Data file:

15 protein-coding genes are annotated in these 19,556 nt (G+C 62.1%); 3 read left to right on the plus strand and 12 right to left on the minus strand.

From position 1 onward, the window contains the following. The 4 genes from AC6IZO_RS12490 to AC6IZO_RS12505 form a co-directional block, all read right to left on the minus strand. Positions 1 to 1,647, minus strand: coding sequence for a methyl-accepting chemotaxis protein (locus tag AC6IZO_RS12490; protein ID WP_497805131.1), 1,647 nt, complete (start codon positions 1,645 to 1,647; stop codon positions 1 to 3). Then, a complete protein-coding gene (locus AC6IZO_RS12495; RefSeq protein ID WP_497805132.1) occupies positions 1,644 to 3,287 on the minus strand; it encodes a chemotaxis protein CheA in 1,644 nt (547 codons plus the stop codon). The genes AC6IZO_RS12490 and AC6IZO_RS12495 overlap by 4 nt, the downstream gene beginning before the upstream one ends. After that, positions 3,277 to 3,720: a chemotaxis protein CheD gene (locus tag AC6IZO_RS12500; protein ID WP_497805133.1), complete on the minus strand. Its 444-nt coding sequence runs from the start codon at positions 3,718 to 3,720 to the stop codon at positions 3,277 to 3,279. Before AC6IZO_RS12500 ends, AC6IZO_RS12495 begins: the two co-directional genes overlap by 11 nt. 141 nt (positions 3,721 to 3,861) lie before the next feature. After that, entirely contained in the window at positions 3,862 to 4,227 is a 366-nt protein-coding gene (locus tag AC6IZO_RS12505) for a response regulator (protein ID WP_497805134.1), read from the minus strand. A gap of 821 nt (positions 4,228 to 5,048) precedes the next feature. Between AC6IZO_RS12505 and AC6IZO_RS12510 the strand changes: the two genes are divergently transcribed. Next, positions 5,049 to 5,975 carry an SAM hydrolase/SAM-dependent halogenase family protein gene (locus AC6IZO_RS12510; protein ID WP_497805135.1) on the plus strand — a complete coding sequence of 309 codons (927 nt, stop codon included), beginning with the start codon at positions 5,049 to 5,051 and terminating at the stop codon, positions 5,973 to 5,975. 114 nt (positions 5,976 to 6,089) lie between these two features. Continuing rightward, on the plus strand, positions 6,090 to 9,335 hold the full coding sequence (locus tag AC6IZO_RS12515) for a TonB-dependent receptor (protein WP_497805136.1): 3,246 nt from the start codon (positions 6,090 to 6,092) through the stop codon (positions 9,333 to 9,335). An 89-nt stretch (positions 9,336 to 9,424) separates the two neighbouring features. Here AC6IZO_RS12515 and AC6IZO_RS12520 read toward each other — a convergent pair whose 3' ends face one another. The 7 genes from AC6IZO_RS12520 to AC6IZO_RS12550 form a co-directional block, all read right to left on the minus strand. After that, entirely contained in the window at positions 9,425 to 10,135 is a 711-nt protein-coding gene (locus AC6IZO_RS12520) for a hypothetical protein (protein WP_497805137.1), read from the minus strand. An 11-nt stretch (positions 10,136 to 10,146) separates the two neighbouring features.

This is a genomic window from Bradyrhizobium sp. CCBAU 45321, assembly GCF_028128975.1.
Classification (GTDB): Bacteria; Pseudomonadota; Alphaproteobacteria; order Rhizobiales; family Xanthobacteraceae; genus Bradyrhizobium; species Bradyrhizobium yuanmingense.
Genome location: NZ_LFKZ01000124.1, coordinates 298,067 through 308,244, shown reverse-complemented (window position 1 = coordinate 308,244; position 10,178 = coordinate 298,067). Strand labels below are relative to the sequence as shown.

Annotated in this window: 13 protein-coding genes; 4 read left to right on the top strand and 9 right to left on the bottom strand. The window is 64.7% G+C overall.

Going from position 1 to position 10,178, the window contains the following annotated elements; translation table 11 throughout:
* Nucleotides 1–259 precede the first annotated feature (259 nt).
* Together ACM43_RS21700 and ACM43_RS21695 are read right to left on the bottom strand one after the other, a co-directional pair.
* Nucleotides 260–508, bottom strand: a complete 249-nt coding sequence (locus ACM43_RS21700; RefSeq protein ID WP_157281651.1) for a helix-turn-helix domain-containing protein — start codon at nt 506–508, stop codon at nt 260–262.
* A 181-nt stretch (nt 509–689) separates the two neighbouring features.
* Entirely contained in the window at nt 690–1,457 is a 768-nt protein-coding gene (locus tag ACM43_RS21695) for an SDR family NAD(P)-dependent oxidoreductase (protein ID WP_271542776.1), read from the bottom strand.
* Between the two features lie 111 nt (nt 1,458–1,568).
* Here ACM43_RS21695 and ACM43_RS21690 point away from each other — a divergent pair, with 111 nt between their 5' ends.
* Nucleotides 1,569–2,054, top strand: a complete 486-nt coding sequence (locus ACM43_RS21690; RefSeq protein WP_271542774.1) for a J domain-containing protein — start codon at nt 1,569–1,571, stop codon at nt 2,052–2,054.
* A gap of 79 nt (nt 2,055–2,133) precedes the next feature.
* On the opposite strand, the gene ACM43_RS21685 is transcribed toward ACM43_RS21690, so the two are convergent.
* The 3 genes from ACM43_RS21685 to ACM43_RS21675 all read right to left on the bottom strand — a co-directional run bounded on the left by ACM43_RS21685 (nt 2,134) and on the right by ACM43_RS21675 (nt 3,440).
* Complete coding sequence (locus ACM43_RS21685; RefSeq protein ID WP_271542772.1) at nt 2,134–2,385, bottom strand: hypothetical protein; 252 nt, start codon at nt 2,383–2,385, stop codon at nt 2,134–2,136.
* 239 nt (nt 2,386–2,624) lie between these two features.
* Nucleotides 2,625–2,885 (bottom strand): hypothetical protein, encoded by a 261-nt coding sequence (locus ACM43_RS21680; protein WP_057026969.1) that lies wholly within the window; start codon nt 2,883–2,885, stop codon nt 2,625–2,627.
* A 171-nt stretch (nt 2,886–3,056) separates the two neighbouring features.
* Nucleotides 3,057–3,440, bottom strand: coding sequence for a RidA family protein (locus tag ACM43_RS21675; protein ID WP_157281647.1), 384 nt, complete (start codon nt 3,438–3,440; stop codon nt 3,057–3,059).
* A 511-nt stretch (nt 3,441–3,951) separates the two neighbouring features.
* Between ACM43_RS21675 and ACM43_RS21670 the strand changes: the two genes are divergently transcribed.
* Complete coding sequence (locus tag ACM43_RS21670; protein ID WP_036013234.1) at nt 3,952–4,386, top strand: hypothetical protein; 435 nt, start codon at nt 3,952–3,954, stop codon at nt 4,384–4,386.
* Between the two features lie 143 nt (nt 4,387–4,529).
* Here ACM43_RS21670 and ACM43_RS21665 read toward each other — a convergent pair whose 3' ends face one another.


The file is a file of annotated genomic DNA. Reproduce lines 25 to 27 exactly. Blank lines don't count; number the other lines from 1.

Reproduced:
* Between ACM43_RS21675 and ACM43_RS21670 the strand changes: the two genes are divergently transcribed.
* Complete coding sequence (locus tag ACM43_RS21670; protein ID WP_036013234.1) at nt 3,952–4,386, top strand: hypothetical protein; 435 nt, start codon at nt 3,952–3,954, stop codon at nt 4,384–4,386.
* Between the two features lie 143 nt (nt 4,387–4,529).